The rest of the book would be torture, I was convinced. But, I dutifully read on, the observer of a catastrophe as Dolores world went from bad to worse and from there to hell. She was touched by death, by men, and by herself. I was disgusted with her as much as I pitied her. She was a sorry person, letting life beat her up and leave her for dead. Get up, I’d scream at her. Get up and do something about it! But all the while she just let the world push her down, responding occasionally with a snarky quip, but mostly leaving me unsatisfied and disappointed with her. She kept going through life though, gaining weight to the extreme, failing at human connections painfully, constantly losing herself among the chaos her life had become.

There were bright spots in all her gloom, and they came in the form of characters I can only hope to find in this world one day: her grandmother, Mr. Pucci, Roberta, Dr. Shaw, and eventually Thayer. They pushed her, guided her, and urged her along on her journey to self-discovery and every time she betrayed one or was unkind to them, as was her specialty, I punished her by closing her up on herself for a minute or two before diving back into her and walking along with her on the rocky and mountainous journey. I couldn’t imagine letting her go alone, and while nothing I did would change how the story was written, I still acted like it did, because Dolores wasn’t a book, but a human being. She was my companion, sitting next to me on my bed or in the library and telling me her tale in hushed tones and comforting me as I grieved her.
In my own way, I became Dolores Price. I lived in her skin and in her mind, and I loved everyone she loved and hated everyone she hated. I faced all the horrible things she did: death, rape, loss, bullying, pain, hatred, loathing, drugs, gluttony, AIDS, sexual frustration, hatred, bias, lunacy, blind love and so much more. I saw it all, did it all, without ever scarring my body or mind, only my heart carried the burden. She let me see and taste everything to being a woman, or even to being human for that matter, all the while never losing myself to it. I was living her, and it was beautiful for all its darkness. I cried for her, laughed with her, cursed her, and rooted for her all the way because for all her failings she deserved to be happy and find everything she was looking for merely because she had survived. She was a survivor of hell with all the scars and I loved every one.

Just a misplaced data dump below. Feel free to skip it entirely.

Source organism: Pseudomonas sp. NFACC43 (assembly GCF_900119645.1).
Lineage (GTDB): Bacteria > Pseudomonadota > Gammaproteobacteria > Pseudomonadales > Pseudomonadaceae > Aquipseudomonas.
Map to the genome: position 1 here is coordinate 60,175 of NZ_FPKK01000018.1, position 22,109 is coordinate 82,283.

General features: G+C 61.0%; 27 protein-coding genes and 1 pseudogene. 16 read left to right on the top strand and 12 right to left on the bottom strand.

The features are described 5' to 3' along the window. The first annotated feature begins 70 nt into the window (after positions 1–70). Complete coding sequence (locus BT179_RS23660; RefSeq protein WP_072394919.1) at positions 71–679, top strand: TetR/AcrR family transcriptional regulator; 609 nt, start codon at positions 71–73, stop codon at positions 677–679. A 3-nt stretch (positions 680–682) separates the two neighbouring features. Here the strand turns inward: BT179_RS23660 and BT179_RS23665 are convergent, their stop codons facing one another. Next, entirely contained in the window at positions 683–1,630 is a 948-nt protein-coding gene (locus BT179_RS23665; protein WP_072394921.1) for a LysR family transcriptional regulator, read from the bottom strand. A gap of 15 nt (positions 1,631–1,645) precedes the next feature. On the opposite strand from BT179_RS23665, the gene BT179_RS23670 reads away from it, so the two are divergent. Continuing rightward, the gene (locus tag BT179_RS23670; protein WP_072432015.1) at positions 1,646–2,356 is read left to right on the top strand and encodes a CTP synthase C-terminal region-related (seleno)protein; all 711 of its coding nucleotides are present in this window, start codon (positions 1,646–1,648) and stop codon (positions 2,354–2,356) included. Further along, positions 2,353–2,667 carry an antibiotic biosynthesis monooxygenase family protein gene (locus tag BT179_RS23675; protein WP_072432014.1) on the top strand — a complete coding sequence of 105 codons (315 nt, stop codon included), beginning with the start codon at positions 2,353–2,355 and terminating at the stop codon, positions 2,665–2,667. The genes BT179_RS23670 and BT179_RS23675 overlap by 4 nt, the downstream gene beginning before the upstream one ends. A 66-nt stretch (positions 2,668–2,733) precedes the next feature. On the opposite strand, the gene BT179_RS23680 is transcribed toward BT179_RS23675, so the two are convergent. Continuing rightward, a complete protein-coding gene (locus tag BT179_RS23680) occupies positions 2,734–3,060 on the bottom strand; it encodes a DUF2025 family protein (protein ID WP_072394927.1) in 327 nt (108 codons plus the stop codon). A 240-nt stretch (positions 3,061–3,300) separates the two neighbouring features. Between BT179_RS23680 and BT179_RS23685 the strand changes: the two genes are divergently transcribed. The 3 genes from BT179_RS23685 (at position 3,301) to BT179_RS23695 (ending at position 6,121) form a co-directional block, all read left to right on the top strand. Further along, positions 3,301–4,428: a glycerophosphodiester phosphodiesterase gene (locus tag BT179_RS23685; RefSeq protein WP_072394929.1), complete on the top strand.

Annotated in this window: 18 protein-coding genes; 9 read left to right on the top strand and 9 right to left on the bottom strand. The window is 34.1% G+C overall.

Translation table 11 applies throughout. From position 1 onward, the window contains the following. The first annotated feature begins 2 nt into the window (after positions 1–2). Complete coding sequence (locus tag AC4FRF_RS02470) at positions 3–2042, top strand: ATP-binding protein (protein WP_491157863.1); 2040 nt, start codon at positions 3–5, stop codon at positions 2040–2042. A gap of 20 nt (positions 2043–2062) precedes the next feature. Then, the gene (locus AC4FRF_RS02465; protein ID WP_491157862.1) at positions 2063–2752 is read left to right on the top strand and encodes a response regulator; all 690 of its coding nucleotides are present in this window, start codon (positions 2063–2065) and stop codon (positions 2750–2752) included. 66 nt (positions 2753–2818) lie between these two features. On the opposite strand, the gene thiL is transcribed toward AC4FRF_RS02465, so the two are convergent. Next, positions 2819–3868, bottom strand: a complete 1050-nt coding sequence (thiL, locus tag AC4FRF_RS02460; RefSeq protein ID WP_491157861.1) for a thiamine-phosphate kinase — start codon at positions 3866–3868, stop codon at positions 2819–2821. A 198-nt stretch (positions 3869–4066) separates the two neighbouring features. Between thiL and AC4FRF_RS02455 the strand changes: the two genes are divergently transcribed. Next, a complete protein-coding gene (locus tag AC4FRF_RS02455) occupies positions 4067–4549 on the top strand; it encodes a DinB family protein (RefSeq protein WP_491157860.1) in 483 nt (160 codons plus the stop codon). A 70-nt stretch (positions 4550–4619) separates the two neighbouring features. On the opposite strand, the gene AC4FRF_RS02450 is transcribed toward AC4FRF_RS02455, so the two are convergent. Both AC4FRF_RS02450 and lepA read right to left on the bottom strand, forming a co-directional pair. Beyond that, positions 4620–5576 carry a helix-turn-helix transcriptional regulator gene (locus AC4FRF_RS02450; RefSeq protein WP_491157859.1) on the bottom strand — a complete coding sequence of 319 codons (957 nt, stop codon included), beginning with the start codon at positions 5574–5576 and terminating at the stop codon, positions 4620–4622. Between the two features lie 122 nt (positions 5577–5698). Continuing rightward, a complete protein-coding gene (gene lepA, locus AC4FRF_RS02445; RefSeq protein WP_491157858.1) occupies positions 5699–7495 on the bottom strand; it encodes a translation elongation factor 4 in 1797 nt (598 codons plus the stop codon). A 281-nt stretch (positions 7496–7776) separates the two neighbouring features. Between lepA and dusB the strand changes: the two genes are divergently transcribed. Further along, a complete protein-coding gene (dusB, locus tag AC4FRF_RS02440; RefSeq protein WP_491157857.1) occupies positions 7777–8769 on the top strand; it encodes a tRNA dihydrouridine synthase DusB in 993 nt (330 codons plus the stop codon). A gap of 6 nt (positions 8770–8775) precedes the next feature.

So we made it to the end of the week, I read her soul and she nurtured mine and somewhere along the way I’d fallen in love with Dolores Price because she was beautiful and strong and so painfully human. At first, I was a little sad to think that she wasn’t real, that some man had made her up to tell a story or even turn a profit. But Dolores is real. She is every woman in the world. Even if I don’t experience everything that Dolores did, somewhere in my life, I will meet someone who had seen some of it, maybe all of it. I can find Dolores in every woman I ever meet. Dolores isn’t one, but all. Men, women, children—all of us are Dolores.

At the end of the week, when the class was finished, I had to return my copy of the book. I had to give Dolores back. It was probably the hardest thing I’d ever had to do, and that’s no exaggeration. Dolores was my best friend and part of myself, and it was painful to let her go. I told my instructor as much. She smiled, understanding my heart ache, and I handed over my book. I didn't hand over Dolores, not really, but it was easier to hold on to her with the book safe in my bag or in my hands. A week or two passed, and the last week of classes, I wound up again in Tamara’s class (two of my two actually). I was in her classroom during a break and she came up to me and handed me my own brand new copy of the book, one exactly like the one I loved so dearly. I opened it up and she had written me a little letter on the inside and it said: “Abigail ~ So you don’t have to give her back. Love her, take care of her, choose wisely for her, so she won’t come undone. She deserves only the best! Always, Tamara.”

My heart melted. It was beyond kind of her, to give me this beautiful gift, and it meant more to me that I could ever tell her. I read the note over and over, feeling like Dolores had written it there herself. And I knew from then on, that with Dolores in my heart, I’d never come undone.

So obviously it’s one of my favorite books ever and you should read it. Sure it’s kind of sad and bitter and disturbing but so is life and if you ever want to understand what it is to be human go live with Dolores for a week. You may return the book or leave it on your shelf to gather dust but Dolores will always be there for you. Just like she is for me. Tamara, too.

I saw her. I saw.